November 7, 2015
Our tips on how to prepare for and get the most out of your performance appraisal with no drama, and a checklist to help you get there.
As the year-end is fast approaching everyone could use some guidance on how to prepare for your performance appraisal. We know that it's not a favourite part of your job but it's a necessary evil and it impacts your salary, promotions and - most importantly - career development.
Most of us end up running around during the week of the performance appraisal to collect feedback, update our goals and complete the performance reviews. We don't end up making the most of the process or set a clear plan for the year to come.
To get on top of the process, firstly you must familiarize yourself with the HR performance evaluations guidelines. Find out key deadlines like when you have to update or finalize your goals, collect 360 degree feedback and submit your performance review. Once you know the dates, set calendar reminders to make sure you don't miss any submissions.
Create a list of the items you have to complete before your annual review. We have created a basic list in google sheets which you can download here. This will help you structure your approach and ensure you will not miss anything.
The list covers 3 main areas: Goals, Feedback and Performance Reviews.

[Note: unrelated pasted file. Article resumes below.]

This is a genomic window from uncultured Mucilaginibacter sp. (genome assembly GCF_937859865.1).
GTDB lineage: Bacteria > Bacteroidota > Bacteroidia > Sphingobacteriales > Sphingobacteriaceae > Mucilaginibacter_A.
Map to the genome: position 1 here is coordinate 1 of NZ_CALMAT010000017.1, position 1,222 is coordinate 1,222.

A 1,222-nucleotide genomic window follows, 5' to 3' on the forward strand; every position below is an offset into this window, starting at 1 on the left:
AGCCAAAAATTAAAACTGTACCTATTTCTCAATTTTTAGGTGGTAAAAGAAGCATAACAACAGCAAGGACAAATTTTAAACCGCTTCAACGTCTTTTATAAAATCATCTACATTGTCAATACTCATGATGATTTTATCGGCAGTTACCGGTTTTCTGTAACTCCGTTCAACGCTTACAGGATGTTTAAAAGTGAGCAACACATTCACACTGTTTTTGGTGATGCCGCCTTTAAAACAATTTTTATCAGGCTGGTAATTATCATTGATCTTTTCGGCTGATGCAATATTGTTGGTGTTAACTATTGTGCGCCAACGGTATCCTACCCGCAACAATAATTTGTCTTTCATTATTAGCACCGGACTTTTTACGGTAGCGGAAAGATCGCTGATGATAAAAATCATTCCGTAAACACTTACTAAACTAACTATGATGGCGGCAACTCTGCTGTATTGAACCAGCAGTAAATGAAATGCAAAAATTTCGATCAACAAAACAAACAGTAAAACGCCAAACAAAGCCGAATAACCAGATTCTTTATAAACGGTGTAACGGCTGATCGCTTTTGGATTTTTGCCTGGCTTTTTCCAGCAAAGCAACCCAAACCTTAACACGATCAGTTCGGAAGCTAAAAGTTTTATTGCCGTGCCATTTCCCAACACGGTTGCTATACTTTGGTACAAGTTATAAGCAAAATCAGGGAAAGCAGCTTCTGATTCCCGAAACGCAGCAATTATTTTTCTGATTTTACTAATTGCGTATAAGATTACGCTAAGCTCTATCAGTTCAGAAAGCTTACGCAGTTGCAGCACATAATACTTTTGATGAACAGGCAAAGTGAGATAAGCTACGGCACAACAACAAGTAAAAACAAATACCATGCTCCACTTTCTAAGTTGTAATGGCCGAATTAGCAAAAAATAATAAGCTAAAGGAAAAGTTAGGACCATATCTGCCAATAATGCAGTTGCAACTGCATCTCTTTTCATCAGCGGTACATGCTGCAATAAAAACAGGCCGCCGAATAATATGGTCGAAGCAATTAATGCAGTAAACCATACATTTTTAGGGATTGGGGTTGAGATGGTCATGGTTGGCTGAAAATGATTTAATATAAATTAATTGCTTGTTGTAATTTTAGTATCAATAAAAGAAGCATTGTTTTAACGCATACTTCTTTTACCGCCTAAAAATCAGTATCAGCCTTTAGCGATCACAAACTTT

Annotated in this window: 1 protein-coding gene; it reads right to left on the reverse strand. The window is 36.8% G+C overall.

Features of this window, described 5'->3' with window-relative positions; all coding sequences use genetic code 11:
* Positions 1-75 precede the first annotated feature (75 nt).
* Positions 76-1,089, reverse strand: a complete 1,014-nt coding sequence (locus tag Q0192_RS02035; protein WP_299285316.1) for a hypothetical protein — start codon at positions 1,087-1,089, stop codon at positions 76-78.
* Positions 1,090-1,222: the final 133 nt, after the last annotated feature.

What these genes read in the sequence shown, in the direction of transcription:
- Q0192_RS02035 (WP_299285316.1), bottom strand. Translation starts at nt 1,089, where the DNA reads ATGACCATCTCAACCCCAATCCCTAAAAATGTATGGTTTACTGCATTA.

Most companies have a goal process in place for their employees. If you don't already set goals in your organization we would encourage you to start doing so as it will give you a long-term vision to keep you on track. Top athletes do it, so why not you? Create a spreadsheet with your goals and next to it add a column for each month and a column for an overall update. We have created an example here which you can use. If you are setting quarterly goals you can use quarters rather than months. We always add the people we work with to achieve each goal as most likely we will be requesting feedback from them.
Create a list of the people from whom you want to request feedback. It's best to limit this number for quality reasons, and you should request feedback only from people that you have worked with directly. You can find a sample here. We have also added columns for 'Feedback request sent', 'Reminder' and 'Feedback received', so you can keep track of the process.
When you request feedback you should include specific questions or a feedback form in your email. This will help you gather structured responses. In most companies a feedback form is pre-defined by HR. If this is not the case we have a list of feedback questions you should ask. Once you have requested feedback make sure you update your list and set yourself a reminder to prompt your feedback providers.
This is the last step in your list. The performance appraisal or review is a time to reflect on your performance based on your achievements and peer feedback throughout the year. Every company has a pre-defined performance review form which, in most cases, is based on company values. When completing your appraisal you should use material from your goals list and the feedback you've received. Try to be as objective as possible and make sure you clearly articulate your achievements and assess strenghts and wesknesses. Stuck for words? We've got 70 performance review phrases for every function to set you on the right track!